Longitudinal Changes in the Relationship Between Body Mass Index and Percent Body Fat in Pregnancy

Obstet Gynecol. 1997 Mar;89(3):377-82. doi: 10.1016/S0029-7844(96)00517-0.

Abstract

Objective: To determine the longitudinal relationship between body mass index (BMI) and percent body fat in women before and during pregnancy.

Methods: Twenty-seven healthy, nonobese women were evaluated before conception, in early gestation (12-17 weeks), and in late gestation (33-36 weeks). Height and weight were measured and BMI was calculated. Percent body fat was estimated using hydrodensitometry with correction for residual lung volume.

Results: The correlation between BMI and percent body fat before conception was r = 0.693 (P < .005); in early gestation it was r = 0.723 (P < .005) and in late gestation r = 0.633 (P < .005). The mean pregravid BMI was 21.54 and the 95% predictive confidence interval (CI) for percent body fat was 18.2, 26.5%. For the mean BMI of 22.26 in early gestation, the predictive 95% CI for percent body fat was 20.0, 29.0%. In late gestation, the mean BMI was 26.04 with a predictive 95% CI for percent body fat 22.5, 30.8%.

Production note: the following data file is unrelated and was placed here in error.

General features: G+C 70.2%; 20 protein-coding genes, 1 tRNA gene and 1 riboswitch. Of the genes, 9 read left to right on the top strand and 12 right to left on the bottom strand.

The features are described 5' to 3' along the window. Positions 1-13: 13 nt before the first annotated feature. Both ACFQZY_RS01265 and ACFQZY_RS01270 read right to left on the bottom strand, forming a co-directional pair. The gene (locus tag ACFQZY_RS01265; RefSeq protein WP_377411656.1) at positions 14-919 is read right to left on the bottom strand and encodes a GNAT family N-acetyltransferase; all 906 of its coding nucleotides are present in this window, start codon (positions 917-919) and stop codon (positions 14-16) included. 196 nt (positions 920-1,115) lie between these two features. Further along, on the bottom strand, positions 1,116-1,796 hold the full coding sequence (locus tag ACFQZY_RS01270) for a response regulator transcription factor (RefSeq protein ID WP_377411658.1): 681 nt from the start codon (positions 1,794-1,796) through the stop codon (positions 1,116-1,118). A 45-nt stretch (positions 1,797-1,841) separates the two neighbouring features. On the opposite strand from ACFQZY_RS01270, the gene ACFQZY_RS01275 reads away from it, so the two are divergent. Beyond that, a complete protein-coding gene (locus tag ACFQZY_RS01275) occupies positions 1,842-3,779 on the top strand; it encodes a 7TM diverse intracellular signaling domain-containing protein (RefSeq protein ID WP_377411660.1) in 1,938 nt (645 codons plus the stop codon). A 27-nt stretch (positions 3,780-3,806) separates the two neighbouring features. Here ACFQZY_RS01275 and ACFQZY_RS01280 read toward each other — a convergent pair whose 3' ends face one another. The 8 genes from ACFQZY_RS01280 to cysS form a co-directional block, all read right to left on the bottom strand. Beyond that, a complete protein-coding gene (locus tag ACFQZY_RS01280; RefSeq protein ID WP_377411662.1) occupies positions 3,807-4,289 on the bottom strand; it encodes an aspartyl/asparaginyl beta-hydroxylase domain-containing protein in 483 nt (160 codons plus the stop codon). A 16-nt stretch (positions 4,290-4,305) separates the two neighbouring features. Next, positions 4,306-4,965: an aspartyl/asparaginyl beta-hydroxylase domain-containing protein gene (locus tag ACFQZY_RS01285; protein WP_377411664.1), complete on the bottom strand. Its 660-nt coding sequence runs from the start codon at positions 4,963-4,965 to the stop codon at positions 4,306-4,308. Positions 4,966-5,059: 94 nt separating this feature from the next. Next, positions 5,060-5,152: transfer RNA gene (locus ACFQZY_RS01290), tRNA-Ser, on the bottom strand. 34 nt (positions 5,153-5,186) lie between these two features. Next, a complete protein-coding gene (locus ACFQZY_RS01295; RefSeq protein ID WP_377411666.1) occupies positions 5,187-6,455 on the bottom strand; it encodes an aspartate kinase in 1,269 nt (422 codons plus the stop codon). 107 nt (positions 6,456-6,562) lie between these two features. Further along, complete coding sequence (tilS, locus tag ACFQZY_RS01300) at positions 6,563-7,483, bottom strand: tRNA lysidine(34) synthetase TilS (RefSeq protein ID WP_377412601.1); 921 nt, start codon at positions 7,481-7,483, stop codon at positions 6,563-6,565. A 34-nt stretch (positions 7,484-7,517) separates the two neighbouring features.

Conclusion: In nonobese women the correlation between BMI and percent body fat remains significant during pregnancy, although the 95% CI for predicting percent body fat from the mean BMI ranges widely.

Publication types

  • Research Support, U.S. Gov't, P.H.S.

MeSH terms

  • Adipose Tissue*
  • Adult
  • Body Mass Index*
  • Confidence Intervals
  • Female
  • Humans
  • Longitudinal Studies
  • Pregnancy